There is one important piece of advice that I would like to share with you: Do not spend years and millions of rands building the product you think the market wants. You do not know what the market wants. You might create a guitar cover that you’ve always wanted and when you sell them you find people use them to store cushions in their homes. You have just discovered that people actually want something to put their cushions in and your guitar cover was close to the right shape, but no one actually wanted a guitar cover. If you had built an MVP of your idea and sold just ten you would have learned that lesson really quickly.
This concept allows you to iterate rapidly, build stuff, talk to customers and engage with your idea at your own pace. I like the MVP methodology so much because it’s hands on and iterative. There are very short feedback loops if you want to engage in them.
The take away from this section is to do. Just do something with your idea. You could die telling people that you had the best way ever to cut a steak but because you never tried it out, all you’ll be doing is talking, but not actually showing any results.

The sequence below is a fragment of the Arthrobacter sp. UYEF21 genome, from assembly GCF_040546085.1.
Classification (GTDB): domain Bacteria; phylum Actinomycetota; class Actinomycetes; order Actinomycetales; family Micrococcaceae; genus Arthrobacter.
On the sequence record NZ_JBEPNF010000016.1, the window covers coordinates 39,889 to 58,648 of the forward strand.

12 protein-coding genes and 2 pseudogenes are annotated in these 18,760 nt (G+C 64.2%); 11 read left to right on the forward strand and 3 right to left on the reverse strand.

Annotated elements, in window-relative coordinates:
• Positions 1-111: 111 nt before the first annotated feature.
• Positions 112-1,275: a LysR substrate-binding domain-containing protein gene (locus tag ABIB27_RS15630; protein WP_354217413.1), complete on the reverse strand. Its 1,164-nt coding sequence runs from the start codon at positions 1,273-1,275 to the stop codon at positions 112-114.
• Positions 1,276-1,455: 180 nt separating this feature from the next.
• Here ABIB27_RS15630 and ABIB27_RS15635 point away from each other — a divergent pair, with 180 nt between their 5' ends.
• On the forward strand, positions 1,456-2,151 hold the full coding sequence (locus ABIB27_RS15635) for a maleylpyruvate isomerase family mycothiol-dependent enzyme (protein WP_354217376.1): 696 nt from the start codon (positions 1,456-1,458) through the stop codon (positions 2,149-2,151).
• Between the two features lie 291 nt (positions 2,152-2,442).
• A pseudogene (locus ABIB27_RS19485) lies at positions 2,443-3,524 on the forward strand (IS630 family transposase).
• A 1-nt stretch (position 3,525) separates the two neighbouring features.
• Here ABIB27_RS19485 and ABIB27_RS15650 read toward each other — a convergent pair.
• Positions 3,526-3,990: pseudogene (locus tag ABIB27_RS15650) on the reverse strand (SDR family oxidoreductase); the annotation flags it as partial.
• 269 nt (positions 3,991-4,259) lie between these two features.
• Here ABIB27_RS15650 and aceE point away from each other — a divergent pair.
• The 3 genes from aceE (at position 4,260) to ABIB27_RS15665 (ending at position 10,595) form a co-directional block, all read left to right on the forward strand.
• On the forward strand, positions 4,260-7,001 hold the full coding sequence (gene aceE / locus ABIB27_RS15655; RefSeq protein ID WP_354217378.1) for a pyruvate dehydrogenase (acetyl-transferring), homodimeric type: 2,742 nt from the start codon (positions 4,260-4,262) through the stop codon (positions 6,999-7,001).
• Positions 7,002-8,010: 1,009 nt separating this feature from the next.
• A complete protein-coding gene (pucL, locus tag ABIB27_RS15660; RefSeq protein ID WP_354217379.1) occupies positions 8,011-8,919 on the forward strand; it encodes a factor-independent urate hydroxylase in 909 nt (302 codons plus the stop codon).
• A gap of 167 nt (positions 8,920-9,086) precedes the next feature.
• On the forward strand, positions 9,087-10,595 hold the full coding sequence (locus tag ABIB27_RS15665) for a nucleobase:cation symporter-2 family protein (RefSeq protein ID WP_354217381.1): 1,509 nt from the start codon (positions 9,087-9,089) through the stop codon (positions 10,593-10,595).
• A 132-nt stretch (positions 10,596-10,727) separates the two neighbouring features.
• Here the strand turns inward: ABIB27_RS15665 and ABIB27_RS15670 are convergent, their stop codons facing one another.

One of the funniest requests that I receive from budding entrepreneurs is an introduction to an investor because they have “the next billion dollar idea”. I have actually received emails with that as the subject. People try to sell me on an idea. Just about every idea I’ve ever had has been a derivative or a copy of something else that is out there. What makes me push on is my belief that yes there is someone else out there doing what I want to do but I can do it better, faster, harder, cheaper, smarter or some other way that will crush them.
It’s this insane belief that keeps driving most entrepreneurs.
However, at some point in your budding business you may just want to take your idea from MVP to blast off with a capital investment. Unfortunately for you, we no longer live in a world where people are handing out millions of rands in funding for a business plan. What you are going to need is a prototype or, you guessed it, an MVP.
Do you know what kinds of business raise the most impressive kinds of money? Profitable businesses or at the very least a business with traction.